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Author: Cooper, Elisha
A woman in a canoe takes the reader on a journey down the Hudson River, from its source, a lake in the Adirondack Mountains, to the point where it flows into the Atlantic Ocean at New York City. Includes a note on the history of the Hudson River.
|Accelerated Reader Information:|
Interest Level: LG
Reading Level: 4.20
Points: .5 Quiz: 505251
Kirkus Reviews (+) (07/15/19)
School Library Journal (+) (11/01/19)
Booklist (+) (09/01/19)
The Bulletin of the Center for Children's Books (+) (00/10/19)
The Hornbook (+) (00/11/19)
Full Text Reviews:
Booklist - 09/01/2019 *Starred Review* Two children, accompanied by their father, wave as their mother sets off to travel 300 miles down the Hudson River on her solitary adventure. In the evenings, the woman writes and draws in her sketchbook, detailing her exploits after setting up camp for the night. Caldecott Honor Book creator Cooper offers short descriptive paragraphs that encapsulate the striking beauty and harrowing challenges she encounters. “The moon climbs up among the stars. She is alone, but not. The river stays beside her, mumbling to her and to itself all through the night.” Evocative watercolor illustrations show differing perspectives and vary from tiny vignettes to large double-spread paintings offering many details while remaining soft-edged. The woman paddles by numerous animals including otters, a bear cub, cows, a moose, and an eagle. She passes under various types of bridges on her journey and notices many different kinds of boats in New York Harbor. Though she faces many challenging situations—rapids in a narrowing of the river, biting black flies, a strong wind that capsizes her canoe, and a tugboat that creates waves that endanger her and her small vessel—she survives them all to rejoin her family at home. An author's note, sources, and information about the river round out this beautiful book. - Copyright 2019 Booklist.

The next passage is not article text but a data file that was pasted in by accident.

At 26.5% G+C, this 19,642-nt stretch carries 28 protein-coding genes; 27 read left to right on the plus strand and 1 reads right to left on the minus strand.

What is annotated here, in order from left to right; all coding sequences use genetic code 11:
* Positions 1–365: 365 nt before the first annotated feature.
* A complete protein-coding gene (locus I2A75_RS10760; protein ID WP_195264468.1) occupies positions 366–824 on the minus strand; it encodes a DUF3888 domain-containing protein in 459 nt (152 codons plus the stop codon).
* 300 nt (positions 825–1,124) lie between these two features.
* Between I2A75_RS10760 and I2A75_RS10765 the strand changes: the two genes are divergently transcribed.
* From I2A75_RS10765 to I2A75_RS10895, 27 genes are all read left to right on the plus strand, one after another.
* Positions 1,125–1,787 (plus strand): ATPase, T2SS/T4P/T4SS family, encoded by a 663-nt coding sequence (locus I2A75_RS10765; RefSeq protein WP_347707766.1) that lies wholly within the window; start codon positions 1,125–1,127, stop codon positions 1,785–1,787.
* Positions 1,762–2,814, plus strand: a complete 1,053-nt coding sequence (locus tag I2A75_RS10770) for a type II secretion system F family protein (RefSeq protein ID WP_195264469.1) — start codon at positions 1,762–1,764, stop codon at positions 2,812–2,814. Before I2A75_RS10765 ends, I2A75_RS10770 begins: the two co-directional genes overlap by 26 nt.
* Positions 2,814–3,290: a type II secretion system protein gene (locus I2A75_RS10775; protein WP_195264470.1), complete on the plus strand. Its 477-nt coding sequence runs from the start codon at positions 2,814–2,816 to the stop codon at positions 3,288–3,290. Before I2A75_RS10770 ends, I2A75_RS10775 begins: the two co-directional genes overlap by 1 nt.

School Library Journal - 11/01/2019 PreS-Gr 3—Cooper loves to take children on experiential journeys, which he did so expertly in titles such as Train, Farm, and Beach. This time the excursion is on a mighty river—the Hudson—and the conveyance is a canoe. The book opens with a woman—the solo traveler—waving goodbye to her family and setting off from the headwaters of the river in the Adironacks on a 300-mile trek to New York Harbor. Such an ambitious outing takes extensive training and careful planning, but this woman is up to the task and there's no better way of appreciating the river ecosystem than this kind of up-close and intensely personal observation. Cooper captures it all in his gloriously expansive and fluid pencil and watercolor artwork in vignettes and full-bleed spreads. The woman's days consist largely of "paddling, sketching, eating, camping, and paddling again." She spots a variety of wildlife—moose, otters, mergansers, eagles, seals—crashes through a series of rapids, portages around a dam, and follows the locks at a waterfall. With each day's progress downriver, the countryside shifts from farmland to villages and larger towns. The woman has to think fast, takes her lumps in a squall, and paddles on until she reaches the city, and reunites with her family. Beyond her bragging rights, she has exhilarating stories to share and fond memories to hold onto, until her next adventure. VERDICT A marvelous vehicle for nature lovers, armchair travelers, and aspiring boaters and explorers.—Luann Toth, School Library Journal - Copyright 2019 Publishers Weekly, Library Journal and/or School Library Journal used with permission.